Picture of athlete cycling

Open Access research with a real impact on health...

The Strathprints institutional repository is a digital archive of University of Strathclyde's Open Access research outputs. Strathprints provides access to thousands of Open Access research papers by Strathclyde researchers, including by researchers from the Physical Activity for Health Group based within the School of Psychological Sciences & Health. Research here seeks to better understand how and why physical activity improves health, gain a better understanding of the amount, intensity, and type of physical activity needed for health benefits, and evaluate the effect of interventions to promote physical activity.

Explore open research content by Physical Activity for Health...

Design and assembly of a magneto-inertial wearable device for ecological behavioural analysis of infants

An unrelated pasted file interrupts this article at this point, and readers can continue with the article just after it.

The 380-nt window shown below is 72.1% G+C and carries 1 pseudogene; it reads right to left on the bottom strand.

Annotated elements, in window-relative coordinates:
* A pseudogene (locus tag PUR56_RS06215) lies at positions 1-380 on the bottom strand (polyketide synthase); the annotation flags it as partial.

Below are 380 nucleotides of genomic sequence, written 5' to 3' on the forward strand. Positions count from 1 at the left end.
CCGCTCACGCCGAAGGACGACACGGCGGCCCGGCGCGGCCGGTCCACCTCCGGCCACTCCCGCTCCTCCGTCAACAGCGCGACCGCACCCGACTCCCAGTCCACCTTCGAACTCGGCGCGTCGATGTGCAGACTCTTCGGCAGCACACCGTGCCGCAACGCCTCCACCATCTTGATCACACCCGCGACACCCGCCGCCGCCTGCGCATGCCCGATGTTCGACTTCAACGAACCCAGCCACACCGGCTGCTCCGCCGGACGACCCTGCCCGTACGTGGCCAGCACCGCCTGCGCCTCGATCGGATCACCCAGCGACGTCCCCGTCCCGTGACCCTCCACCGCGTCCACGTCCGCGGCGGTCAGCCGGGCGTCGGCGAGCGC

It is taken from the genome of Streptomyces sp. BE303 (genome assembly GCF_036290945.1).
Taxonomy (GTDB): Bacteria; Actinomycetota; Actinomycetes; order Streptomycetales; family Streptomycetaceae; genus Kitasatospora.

Taffoni, Fabrizio and Campolo, Domenico and Delafield-Butt, Jonathan and Keller, Flavio and Guglielmelli, Eugenio (2008) Design and assembly of a magneto-inertial wearable device for ecological behavioural analysis of infants. In: Proceedings of the IEEE/RSJ International Conference on Intelligent Robots and Systems, 2008. IEEE, pp. 3832-3837. ISBN 978-1-4244-2057-5

[img]
Preview
PDF (Design and assembly of a magneto-inertial wearable device for ecological behavioural analysis of infants)
Taffoni_et_al_2008_WAMS_for_Ecological_Behavioral_Analysis.pdf - Preprint
License: Unspecified

Download (547kB) | Preview

Abstract

There are recent evidence which show how brain development is strictly linked to the action. Movements shape and are, in turn, shaped by cortical and sub-cortical areas. In particular spontaneous movements of newborn infants matter for developing the capability of generating voluntary skill movements. Therefore studying spontaneous infants’ movements can be useful to understand the main developmental milestones achieved by humans from birth onward. This work focuses on the design and development of a mechatronic wearable device for ecological movement analysis called WAMS (Wrist and Ankle Movement Sensor). The design and assembling of the device is presented, as well as the communication protocol and the synchronization with other marker-based optical movement analysis systems.